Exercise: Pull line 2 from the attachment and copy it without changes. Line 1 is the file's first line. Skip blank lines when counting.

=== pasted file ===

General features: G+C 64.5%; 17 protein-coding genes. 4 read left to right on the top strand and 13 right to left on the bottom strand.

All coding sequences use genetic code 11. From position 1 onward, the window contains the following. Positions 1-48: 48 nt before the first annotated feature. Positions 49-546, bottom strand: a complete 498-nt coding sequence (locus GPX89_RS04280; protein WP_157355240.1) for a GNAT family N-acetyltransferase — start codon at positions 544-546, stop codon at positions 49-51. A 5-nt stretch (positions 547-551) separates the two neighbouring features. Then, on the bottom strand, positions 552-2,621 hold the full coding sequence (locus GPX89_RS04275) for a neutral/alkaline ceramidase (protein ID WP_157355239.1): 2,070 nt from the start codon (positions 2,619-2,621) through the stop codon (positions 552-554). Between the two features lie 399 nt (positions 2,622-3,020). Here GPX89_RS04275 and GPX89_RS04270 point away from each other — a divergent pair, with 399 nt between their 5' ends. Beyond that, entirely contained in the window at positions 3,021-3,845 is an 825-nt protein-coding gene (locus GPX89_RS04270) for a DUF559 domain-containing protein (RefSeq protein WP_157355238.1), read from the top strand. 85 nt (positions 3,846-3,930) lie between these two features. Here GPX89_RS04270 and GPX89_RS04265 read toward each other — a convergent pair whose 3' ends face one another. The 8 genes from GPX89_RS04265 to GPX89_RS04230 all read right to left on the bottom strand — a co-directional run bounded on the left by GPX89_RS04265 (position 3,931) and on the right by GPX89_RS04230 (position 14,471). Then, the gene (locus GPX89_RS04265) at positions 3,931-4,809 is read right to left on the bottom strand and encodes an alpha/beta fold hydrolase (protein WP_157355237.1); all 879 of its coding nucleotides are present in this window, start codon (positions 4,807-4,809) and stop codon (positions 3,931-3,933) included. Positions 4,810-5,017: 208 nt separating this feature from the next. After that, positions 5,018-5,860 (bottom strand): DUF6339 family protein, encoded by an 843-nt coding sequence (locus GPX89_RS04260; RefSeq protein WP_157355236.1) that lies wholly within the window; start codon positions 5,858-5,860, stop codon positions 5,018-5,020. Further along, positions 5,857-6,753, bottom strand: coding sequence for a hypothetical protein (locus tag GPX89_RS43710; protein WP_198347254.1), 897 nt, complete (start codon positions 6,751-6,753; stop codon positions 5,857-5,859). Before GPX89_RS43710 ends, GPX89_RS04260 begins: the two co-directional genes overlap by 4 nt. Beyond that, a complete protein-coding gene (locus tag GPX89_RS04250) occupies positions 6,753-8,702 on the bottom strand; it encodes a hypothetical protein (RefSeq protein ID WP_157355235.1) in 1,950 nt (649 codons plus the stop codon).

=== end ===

All coding sequences use genetic code 11. From position 1 onward, the window contains the following. Positions 1-48: 48 nt before the first annotated feature. Positions 49-546, bottom strand: a complete 498-nt coding sequence (locus GPX89_RS04280; protein WP_157355240.1) for a GNAT family N-acetyltransferase — start codon at positions 544-546, stop codon at positions 49-51. A 5-nt stretch (positions 547-551) separates the two neighbouring features. Then, on the bottom strand, positions 552-2,621 hold the full coding sequence (locus GPX89_RS04275) for a neutral/alkaline ceramidase (protein ID WP_157355239.1): 2,070 nt from the start codon (positions 2,619-2,621) through the stop codon (positions 552-554). Between the two features lie 399 nt (positions 2,622-3,020). Here GPX89_RS04275 and GPX89_RS04270 point away from each other — a divergent pair, with 399 nt between their 5' ends. Beyond that, entirely contained in the window at positions 3,021-3,845 is an 825-nt protein-coding gene (locus GPX89_RS04270) for a DUF559 domain-containing protein (RefSeq protein WP_157355238.1), read from the top strand. 85 nt (positions 3,846-3,930) lie between these two features. Here GPX89_RS04270 and GPX89_RS04265 read toward each other — a convergent pair whose 3' ends face one another. The 8 genes from GPX89_RS04265 to GPX89_RS04230 all read right to left on the bottom strand — a co-directional run bounded on the left by GPX89_RS04265 (position 3,931) and on the right by GPX89_RS04230 (position 14,471). Then, the gene (locus GPX89_RS04265) at positions 3,931-4,809 is read right to left on the bottom strand and encodes an alpha/beta fold hydrolase (protein WP_157355237.1); all 879 of its coding nucleotides are present in this window, start codon (positions 4,807-4,809) and stop codon (positions 3,931-3,933) included. Positions 4,810-5,017: 208 nt separating this feature from the next. After that, positions 5,018-5,860 (bottom strand): DUF6339 family protein, encoded by an 843-nt coding sequence (locus GPX89_RS04260; RefSeq protein WP_157355236.1) that lies wholly within the window; start codon positions 5,858-5,860, stop codon positions 5,018-5,020. Further along, positions 5,857-6,753, bottom strand: coding sequence for a hypothetical protein (locus tag GPX89_RS43710; protein WP_198347254.1), 897 nt, complete (start codon positions 6,751-6,753; stop codon positions 5,857-5,859). Before GPX89_RS43710 ends, GPX89_RS04260 begins: the two co-directional genes overlap by 4 nt. Beyond that, a complete protein-coding gene (locus tag GPX89_RS04250) occupies positions 6,753-8,702 on the bottom strand; it encodes a hypothetical protein (RefSeq protein ID WP_157355235.1) in 1,950 nt (649 codons plus the stop codon).